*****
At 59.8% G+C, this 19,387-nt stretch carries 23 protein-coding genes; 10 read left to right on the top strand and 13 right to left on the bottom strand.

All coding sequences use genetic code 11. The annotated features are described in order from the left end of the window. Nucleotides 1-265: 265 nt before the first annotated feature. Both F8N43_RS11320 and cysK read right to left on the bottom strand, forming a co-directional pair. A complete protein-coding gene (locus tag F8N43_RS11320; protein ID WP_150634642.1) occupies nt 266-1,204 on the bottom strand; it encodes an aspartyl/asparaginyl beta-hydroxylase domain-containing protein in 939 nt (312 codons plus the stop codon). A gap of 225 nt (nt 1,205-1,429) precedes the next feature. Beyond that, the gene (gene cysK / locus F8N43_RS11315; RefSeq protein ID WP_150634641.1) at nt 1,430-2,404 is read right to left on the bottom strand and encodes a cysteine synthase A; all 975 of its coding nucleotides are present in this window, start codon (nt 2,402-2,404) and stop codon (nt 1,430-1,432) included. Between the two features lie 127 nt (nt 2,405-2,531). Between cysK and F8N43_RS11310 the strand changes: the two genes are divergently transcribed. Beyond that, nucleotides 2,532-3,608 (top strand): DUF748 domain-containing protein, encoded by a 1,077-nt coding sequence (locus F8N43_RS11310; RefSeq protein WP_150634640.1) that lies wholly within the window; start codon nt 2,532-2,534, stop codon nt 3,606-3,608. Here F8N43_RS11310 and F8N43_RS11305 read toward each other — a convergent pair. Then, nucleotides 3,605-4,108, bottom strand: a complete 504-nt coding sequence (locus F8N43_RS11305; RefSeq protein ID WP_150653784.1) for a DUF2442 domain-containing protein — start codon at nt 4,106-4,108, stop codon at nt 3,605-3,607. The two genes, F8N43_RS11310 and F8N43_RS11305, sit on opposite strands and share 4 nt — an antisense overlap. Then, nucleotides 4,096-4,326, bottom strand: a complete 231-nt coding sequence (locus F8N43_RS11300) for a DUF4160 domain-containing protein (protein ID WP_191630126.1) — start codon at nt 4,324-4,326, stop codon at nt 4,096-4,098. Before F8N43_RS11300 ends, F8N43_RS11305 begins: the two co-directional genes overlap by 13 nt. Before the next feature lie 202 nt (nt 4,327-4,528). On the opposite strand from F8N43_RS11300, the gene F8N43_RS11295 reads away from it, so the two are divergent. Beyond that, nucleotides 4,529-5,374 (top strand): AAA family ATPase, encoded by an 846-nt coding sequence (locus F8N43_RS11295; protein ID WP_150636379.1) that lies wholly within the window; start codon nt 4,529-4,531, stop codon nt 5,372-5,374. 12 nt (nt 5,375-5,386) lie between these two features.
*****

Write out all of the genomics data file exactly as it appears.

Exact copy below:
At 59.8% G+C, this 19,387-nt stretch carries 23 protein-coding genes; 10 read left to right on the top strand and 13 right to left on the bottom strand.

All coding sequences use genetic code 11. The annotated features are described in order from the left end of the window. Nucleotides 1-265: 265 nt before the first annotated feature. Both F8N43_RS11320 and cysK read right to left on the bottom strand, forming a co-directional pair. A complete protein-coding gene (locus tag F8N43_RS11320; protein ID WP_150634642.1) occupies nt 266-1,204 on the bottom strand; it encodes an aspartyl/asparaginyl beta-hydroxylase domain-containing protein in 939 nt (312 codons plus the stop codon). A gap of 225 nt (nt 1,205-1,429) precedes the next feature. Beyond that, the gene (gene cysK / locus F8N43_RS11315; RefSeq protein ID WP_150634641.1) at nt 1,430-2,404 is read right to left on the bottom strand and encodes a cysteine synthase A; all 975 of its coding nucleotides are present in this window, start codon (nt 2,402-2,404) and stop codon (nt 1,430-1,432) included. Between the two features lie 127 nt (nt 2,405-2,531). Between cysK and F8N43_RS11310 the strand changes: the two genes are divergently transcribed. Beyond that, nucleotides 2,532-3,608 (top strand): DUF748 domain-containing protein, encoded by a 1,077-nt coding sequence (locus F8N43_RS11310; RefSeq protein WP_150634640.1) that lies wholly within the window; start codon nt 2,532-2,534, stop codon nt 3,606-3,608. Here F8N43_RS11310 and F8N43_RS11305 read toward each other — a convergent pair. Then, nucleotides 3,605-4,108, bottom strand: a complete 504-nt coding sequence (locus F8N43_RS11305; RefSeq protein ID WP_150653784.1) for a DUF2442 domain-containing protein — start codon at nt 4,106-4,108, stop codon at nt 3,605-3,607. The two genes, F8N43_RS11310 and F8N43_RS11305, sit on opposite strands and share 4 nt — an antisense overlap. Then, nucleotides 4,096-4,326, bottom strand: a complete 231-nt coding sequence (locus F8N43_RS11300) for a DUF4160 domain-containing protein (protein ID WP_191630126.1) — start codon at nt 4,324-4,326, stop codon at nt 4,096-4,098. Before F8N43_RS11300 ends, F8N43_RS11305 begins: the two co-directional genes overlap by 13 nt. Before the next feature lie 202 nt (nt 4,327-4,528). On the opposite strand from F8N43_RS11300, the gene F8N43_RS11295 reads away from it, so the two are divergent. Beyond that, nucleotides 4,529-5,374 (top strand): AAA family ATPase, encoded by an 846-nt coding sequence (locus F8N43_RS11295; protein ID WP_150636379.1) that lies wholly within the window; start codon nt 4,529-4,531, stop codon nt 5,372-5,374. 12 nt (nt 5,375-5,386) lie between these two features.